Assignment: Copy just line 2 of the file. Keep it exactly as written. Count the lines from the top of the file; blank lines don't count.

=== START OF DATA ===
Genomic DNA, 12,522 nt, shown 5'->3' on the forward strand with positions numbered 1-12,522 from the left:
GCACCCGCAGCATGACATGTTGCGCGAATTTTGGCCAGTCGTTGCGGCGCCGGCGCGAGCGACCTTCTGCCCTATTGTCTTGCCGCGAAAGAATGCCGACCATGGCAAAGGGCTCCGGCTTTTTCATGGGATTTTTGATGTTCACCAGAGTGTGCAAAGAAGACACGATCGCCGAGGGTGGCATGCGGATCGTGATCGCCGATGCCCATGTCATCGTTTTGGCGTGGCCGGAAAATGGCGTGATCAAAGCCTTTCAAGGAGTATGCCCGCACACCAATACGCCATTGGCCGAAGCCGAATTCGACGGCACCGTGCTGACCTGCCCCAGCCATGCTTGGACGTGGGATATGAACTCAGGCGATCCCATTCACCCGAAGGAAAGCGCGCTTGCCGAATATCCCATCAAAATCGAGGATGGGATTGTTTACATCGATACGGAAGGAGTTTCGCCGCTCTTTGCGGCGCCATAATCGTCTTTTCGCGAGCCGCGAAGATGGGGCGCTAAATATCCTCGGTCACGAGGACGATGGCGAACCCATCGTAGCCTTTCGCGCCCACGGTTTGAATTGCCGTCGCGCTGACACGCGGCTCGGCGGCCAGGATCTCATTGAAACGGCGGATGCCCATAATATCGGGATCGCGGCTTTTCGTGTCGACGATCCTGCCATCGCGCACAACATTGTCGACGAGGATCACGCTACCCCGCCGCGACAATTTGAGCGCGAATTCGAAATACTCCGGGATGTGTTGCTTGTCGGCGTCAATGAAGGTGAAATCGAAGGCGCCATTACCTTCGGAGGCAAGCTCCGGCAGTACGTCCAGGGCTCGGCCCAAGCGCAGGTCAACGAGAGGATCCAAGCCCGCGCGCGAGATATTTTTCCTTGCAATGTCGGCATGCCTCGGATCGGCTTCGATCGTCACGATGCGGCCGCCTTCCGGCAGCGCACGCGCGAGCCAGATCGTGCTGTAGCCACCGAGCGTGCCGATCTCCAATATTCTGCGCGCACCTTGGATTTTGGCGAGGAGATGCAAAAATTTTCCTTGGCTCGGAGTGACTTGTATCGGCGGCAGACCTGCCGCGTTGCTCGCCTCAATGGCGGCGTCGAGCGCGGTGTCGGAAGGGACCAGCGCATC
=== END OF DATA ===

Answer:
GCACCCGCAGCATGACATGTTGCGCGAATTTTGGCCAGTCGTTGCGGCGCCGGCGCGAGCGACCTTCTGCCCTATTGTCTTGCCGCGAAAGAATGCCGACCATGGCAAAGGGCTCCGGCTTTTTCATGGGATTTTTGATGTTCACCAGAGTGTGCAAAGAAGACACGATCGCCGAGGGTGGCATGCGGATCGTGATCGCCGATGCCCATGTCATCGTTTTGGCGTGGCCGGAAAATGGCGTGATCAAAGCCTTTCAAGGAGTATGCCCGCACACCAATACGCCATTGGCCGAAGCCGAATTCGACGGCACCGTGCTGACCTGCCCCAGCCATGCTTGGACGTGGGATATGAACTCAGGCGATCCCATTCACCCGAAGGAAAGCGCGCTTGCCGAATATCCCATCAAAATCGAGGATGGGATTGTTTACATCGATACGGAAGGAGTTTCGCCGCTCTTTGCGGCGCCATAATCGTCTTTTCGCGAGCCGCGAAGATGGGGCGCTAAATATCCTCGGTCACGAGGACGATGGCGAACCCATCGTAGCCTTTCGCGCCCACGGTTTGAATTGCCGTCGCGCTGACACGCGGCTCGGCGGCCAGGATCTCATTGAAACGGCGGATGCCCATAATATCGGGATCGCGGCTTTTCGTGTCGACGATCCTGCCATCGCGCACAACATTGTCGACGAGGATCACGCTACCCCGCCGCGACAATTTGAGCGCGAATTCGAAATACTCCGGGATGTGTTGCTTGTCGGCGTCAATGAAGGTGAAATCGAAGGCGCCATTACCTTCGGAGGCAAGCTCCGGCAGTACGTCCAGGGCTCGGCCCAAGCGCAGGTCAACGAGAGGATCCAAGCCCGCGCGCGAGATATTTTTCCTTGCAATGTCGGCATGCCTCGGATCGGCTTCGATCGTCACGATGCGGCCGCCTTCCGGCAGCGCACGCGCGAGCCAGATCGTGCTGTAGCCACCGAGCGTGCCGATCTCCAATATTCTGCGCGCACCTTGGATTTTGGCGAGGAGATGCAAAAATTTTCCTTGGCTCGGAGTGACTTGTATCGGCGGCAGACCTGCCGCGTTGCTCGCCTCAATGGCGGCGTCGAGCGCGGTGTCGGAAGGGACCAGCGCATC